Mommy-Daughter Day

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Mommy-Daughter Day

  Dear Mom,

Gentle hands rocked me, trying to coerce me from my slumber. The force of their push remained soft but steady as I rocked. A grumble slipped through my lips as I unlocked one eye from sleep. Shadows of darkness stilled my room. Not even the morning glow had penetrated the night yet. No birds sung from outside my window. With a glance at my clock, I groaned and pulled myself into a blanket cocoon.

“My alarm doesn’t go off for another hour and a half,” I whined. You continued to shake me. I knew it was you, though I couldn’t make you out in the darkness. Your perfume coated my room. I’ve forgotten many things in my life, but your smell stays with me. To this day I still hold an empty bottle of your perfume, its scent—your scent—holding strong. Sometimes I’ll open the cap just to smell it and remember you. So few things remind me of you.

“You’re not going to school today,” you said in a whisper that tickled my ears. The heat from your breath brushed my skin in tiny puffs of air.

“Then why are you waking me up so early?”

You laughed and went to turn on the light. I groaned and pulled my head out of the blanket. Your back greeted me as you rummaged through my dresser and closet to pull clothes out for me. It took several years, but you finally gave up trying to make me wear dresses every day. Only on special occasions would I be forced to dress up. The boys had their influence on me. I enjoyed playing in the mud more than I enjoyed having tea parties with my stuffed animals. You’d always wanted a little girl. Dad tells me the story how the boys came to be and you made a pact after S was born, one more child. If you had another boy, you were done. When I was conceived you beamed how you knew I’d be your little girl. Often I wonder if I was the little girl you always wanted or if my lack of enjoyment in girlie things let you down.

I sat up, realizing you weren’t letting me get back to sleep. My feet dangled over the edge of the bed, unable to reach the floor. Even for my age I was small, I had your build. We were both petite and rail thin. The back of my hand wiped the sleep crust from my eyes, freeing them from their binding. Air whistled through the gap in my front teeth as I sighed. You laughed again and tossed clothes on my head.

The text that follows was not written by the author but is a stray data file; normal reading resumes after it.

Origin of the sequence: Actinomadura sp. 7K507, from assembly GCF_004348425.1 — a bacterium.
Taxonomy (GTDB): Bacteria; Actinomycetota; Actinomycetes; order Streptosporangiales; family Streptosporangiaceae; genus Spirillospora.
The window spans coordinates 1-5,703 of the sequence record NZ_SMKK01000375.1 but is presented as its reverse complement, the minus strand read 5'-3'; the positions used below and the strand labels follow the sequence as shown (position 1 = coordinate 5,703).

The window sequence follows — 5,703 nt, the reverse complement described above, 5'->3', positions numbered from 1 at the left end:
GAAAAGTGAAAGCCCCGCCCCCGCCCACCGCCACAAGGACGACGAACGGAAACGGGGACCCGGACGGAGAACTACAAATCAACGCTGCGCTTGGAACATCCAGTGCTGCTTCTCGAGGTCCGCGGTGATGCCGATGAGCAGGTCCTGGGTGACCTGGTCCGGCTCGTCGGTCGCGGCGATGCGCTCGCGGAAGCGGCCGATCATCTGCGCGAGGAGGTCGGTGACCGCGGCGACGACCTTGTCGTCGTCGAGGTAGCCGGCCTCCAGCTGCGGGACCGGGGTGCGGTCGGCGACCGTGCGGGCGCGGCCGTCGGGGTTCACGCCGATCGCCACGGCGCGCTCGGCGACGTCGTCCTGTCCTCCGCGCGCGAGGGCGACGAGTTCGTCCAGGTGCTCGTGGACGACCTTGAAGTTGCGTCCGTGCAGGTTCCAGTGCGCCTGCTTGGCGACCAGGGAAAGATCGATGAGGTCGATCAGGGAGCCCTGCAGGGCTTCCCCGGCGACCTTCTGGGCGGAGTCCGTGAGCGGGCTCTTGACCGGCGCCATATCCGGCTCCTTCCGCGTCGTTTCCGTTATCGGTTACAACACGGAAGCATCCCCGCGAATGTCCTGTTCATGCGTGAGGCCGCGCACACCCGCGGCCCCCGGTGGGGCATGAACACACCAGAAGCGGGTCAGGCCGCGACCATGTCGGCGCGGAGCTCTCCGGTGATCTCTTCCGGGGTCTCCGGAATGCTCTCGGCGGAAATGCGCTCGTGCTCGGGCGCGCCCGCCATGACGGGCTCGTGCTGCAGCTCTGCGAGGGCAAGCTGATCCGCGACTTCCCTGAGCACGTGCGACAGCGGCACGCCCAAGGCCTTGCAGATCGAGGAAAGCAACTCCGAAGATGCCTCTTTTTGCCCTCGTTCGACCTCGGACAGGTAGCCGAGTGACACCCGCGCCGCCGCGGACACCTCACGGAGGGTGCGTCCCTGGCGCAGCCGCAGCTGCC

“We’ll go to McDonalds for breakfast if you get moving.”

“Why aren’t I going to school?”

“The weather's too bad.” Before I had a chance to question further, you left my room. I stood on my mattress, pushing up on the tips of my toes to look out my window. Outside I expected to see pouring rain or piles of snow. Our area never saw a lot of snow, certainly not to East Coast levels, but occasionally there would be enough to put the city in a stand still until they could bring down the snowplows in the nearby mountains. But I saw nothing out my window. The patio roof blocked my view of the sky but the pool cover remained untouched by weather, the grass damp only with dew of the night. Hills of empty fields rolled in the darkness, their form barely illuminated by the moon.

If the weather was too bad, our backyard showed no evidence.

I scrunched my nose and grumbled. Always the stubborn child I took my time getting dressed. Often times I remind my step mom that I am my father’s daughter because she complains about my stubbornness. But then, you were stubborn too, weren’t you? I come by the trait honestly. A smile curved on my mouth as I saw you pulled out my ninja turtle shirt instead of one of my nicer shirts. Simple acts like that had the chance to illuminate me and put the right amount of zip in my step.

As I skipped down the stairs you were waiting in the dinning room, writing a note to dad so he wouldn’t worry. He’d be leaving on a month long business trip that day and you knew by leaving before he woke you wouldn’t get to kiss him goodbye. I giggled as we both drew kisses on the letter; mine was more of a bumpy circle with a line running through it. Yours fit the standard XO.